PowerPhrases get results. We often communicate in ways that elicit responses that are opposite to the ones we were hoping to get. Ask yourself how you can communicate in a way that is most likely to produce what you want.

For example, someone in the sales area might say to a person in production, “We’re losing accounts because you can’t get your act together and get products out fast enough.”
The likely effect of this comment is that production will end up complaining to each other about how sales never considers their needs. Together they may even conspire to hold fast to their timetables so that sales won’t expect so much.

A more effective approach would be to say: “We have a big new account on the line that insists on a 10-day turnaround. We need your help to hook this one account. Is there anything we can do to make it possible for that kind of turnaround to happen? It would be a windfall for our company.”

This phrasing is more likely to get results because it expresses the importance of the effort for the benefit of the company and elicits cooperation from production to work with sales as a team. By addressing production as an equal, the sales department increases the likelihood of cooperation.

Remember: Before you speak, ask what results you seek.

Meaning

PowerPhrases say what you mean. Do not hold back what needs to be said and, whatever you do, don’t hint! Make your point directly.

Barbara found that when some agents from her travel department handled her arrangements, they were more accommodating than others. She suspected that some bent the rules and others followed them more rigidly. She found that some agents were sloppy in the arrangements, and there were errors and omissions in her arrangements and itinerary.

Barbara hesitated to rock the boat, but she wasn’t getting her needs met. She didn’t know the culture in the travel department and was very careful about what she said about what other agents were doing for fear of getting someone in trouble. This caused her inconvenience and frustration.

When she vented her frustration to a friend, her friend suggested that Barbara speak up. She did, but she toned her message down. Barbara explained the occasional inconsistencies to the department supervisor. The supervisor did not fully understand Barbara’s message because Barbara did not really say what she meant. As a result, the supervisor did nothing. Finally, when she couldn’t take it any more, Barbara marched down to the supervisor and said, “Why don’t you take my complaints seriously? I told you things weren’t right and nothing has changed!” The supervisor was shocked. He thought Barbara was being completely irrational.

Barbara would have been better off saying what she meant from the beginning. She should have said: “I’m frustrated because every agent handles things differently, and I don’t know how to get what I need. I also am frustrated because I have experienced the following five errors in scheduling or in listings on my itinerary…. What can be done to make it easier to get accurate travel arrangements?”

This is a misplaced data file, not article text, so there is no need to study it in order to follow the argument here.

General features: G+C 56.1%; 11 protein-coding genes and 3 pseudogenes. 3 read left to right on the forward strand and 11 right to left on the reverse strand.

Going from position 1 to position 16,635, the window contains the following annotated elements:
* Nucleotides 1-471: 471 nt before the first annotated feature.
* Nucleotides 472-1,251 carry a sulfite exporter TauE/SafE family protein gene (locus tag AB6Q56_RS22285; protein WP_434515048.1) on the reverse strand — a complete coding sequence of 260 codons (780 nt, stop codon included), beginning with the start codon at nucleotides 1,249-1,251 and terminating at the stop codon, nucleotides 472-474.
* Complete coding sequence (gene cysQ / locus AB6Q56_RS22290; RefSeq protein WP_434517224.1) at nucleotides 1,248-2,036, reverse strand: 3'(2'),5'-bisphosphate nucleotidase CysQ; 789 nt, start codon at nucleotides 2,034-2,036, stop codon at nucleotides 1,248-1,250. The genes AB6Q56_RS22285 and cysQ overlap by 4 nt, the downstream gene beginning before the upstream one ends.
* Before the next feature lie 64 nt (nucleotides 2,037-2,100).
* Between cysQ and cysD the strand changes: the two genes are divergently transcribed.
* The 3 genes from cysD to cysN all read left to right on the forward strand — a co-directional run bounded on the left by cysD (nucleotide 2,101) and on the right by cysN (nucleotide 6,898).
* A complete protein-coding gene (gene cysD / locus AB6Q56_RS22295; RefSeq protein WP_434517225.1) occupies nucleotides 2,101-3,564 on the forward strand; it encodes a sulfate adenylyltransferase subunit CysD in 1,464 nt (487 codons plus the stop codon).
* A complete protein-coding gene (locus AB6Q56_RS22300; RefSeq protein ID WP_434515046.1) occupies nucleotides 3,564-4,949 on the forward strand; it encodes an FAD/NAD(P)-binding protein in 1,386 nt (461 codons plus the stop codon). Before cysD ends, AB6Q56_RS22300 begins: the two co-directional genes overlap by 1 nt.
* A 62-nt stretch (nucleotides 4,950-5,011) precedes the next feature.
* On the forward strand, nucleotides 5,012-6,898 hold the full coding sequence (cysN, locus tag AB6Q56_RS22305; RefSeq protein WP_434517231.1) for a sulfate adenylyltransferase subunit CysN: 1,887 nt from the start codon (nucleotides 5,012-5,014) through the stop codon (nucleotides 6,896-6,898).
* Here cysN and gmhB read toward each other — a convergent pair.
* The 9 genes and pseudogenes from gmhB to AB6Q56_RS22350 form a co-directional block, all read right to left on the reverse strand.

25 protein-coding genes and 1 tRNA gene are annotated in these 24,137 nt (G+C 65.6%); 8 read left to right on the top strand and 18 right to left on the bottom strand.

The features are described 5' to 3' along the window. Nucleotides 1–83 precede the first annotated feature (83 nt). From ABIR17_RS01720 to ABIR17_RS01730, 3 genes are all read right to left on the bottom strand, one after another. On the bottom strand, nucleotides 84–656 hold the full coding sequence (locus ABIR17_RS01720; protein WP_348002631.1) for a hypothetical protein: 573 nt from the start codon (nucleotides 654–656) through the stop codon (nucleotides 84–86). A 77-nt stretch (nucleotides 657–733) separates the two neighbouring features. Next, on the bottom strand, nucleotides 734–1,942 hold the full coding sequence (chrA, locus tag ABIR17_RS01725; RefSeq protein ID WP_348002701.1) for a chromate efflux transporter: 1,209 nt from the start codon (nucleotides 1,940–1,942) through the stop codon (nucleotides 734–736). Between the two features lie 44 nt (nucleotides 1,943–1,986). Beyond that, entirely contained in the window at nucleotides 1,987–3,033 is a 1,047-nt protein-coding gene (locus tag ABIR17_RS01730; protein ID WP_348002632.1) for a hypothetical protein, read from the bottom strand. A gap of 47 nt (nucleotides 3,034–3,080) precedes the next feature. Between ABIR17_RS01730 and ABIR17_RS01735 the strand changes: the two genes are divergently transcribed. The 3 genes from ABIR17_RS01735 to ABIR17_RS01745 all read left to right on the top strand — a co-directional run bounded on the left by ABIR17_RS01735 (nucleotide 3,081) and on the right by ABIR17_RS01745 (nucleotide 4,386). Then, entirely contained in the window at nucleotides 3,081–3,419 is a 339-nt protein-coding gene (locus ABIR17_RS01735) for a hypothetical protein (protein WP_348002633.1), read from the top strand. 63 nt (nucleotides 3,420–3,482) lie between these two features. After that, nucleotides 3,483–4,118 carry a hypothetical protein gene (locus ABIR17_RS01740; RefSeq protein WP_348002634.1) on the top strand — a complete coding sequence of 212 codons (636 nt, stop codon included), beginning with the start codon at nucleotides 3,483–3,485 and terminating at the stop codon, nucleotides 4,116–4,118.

Remember: Saying what we mean is a risk—but when we say it in a nonaggressive way, the risks are minimized.

Follow Through

PowerPhrases mean what they say. When you make a request, the best way to get a response is to follow through on what you say.

Mike is in maintenance. There is a standard procedure for work orders; however, many employees prefer not to fill out the forms and, instead, they corner Mike in the hall with their requests. Mike used to refer them to the forms, but when they resisted, he accommodated their requests. As a result, Mike finds it challenging to keep his orders organized.

Mike realized that by honoring requests that were not made according to procedure, he was teaching people that the procedures had no meaning. People learned that if they didn’t want to fill out the forms, they didn’t have to follow the process. These procedures kept Mike’s workday orderly, so he began to insist on work order forms for all non-emergency requests. Mike told his fellow employees, “Please submit your written requests to me on the work order forms. I will no longer accept oral requests.”

His co-workers soon learned that he meant what he said, and they got in the habit of filling out the appropriate forms.

Remember: Do not say something unless you intend to back yourself up.

Wording

PowerPhrases are not mean when you say them. This is the PowerPhrases principle that makes many people stop and think about their wording. Many people sacrifice clarity for kindness or sacrifice kindness for clarity. It is possible to have both.

PowerPhrases avoid blame, judgment, and accusation. Instead of saying “Your staff is incompetent” the message should be “Here are the problems I’ve been having.”

Sales and production, faculty and administration, and accounting and marketing often have traditional rivalries, which can become personalized and reinforced in an accusatory style of communication. PowerPhrases come from a perspective that is inclusive: “I have my needs and you have yours—how can we integrate the two?”

For example, you might say: “I know it seems my staff constantly is circumventing procedures you have established. How can we streamline the procedures, so we can get the essential information to you when a crisis occurs?”

This wording acknowledges the competing priorities of the two departments and attempts to integrate the two. This is far more effective than saying, “You don’t get it, do you?” or “You don’t understand what we do around here.”

Remember: A PowerPhrase does not shoot a cannon when a BB would work.

Summary

Whether you work in a coffee shop, a large corporation, or for Tiger’s homeland security team, PowerPhrases keep interdepartmental communication clear. A common understanding of the PowerPhrase principles among departments can create clarity and receptivity to the different perspectives between them. Having common principles of communication can mitigate some of the effects of separate functions, locations, and procedures, even if you do speak different languages.

Although effective communication alone cannot solve all problems between departments, it eliminates conflict and breaks down barriers that keep people working on their own islands.

MERYL RUNION began her career by designing effectiveness measures for use by police departments all across the country. Runion has a master’s degree in the science of creative intelligence and is certified as a stress management expert. She is known as a speaker and author across the United States, Canada, the United Kingdom, and Australia. You may contact her via e-mail at ms.meryl@att.net .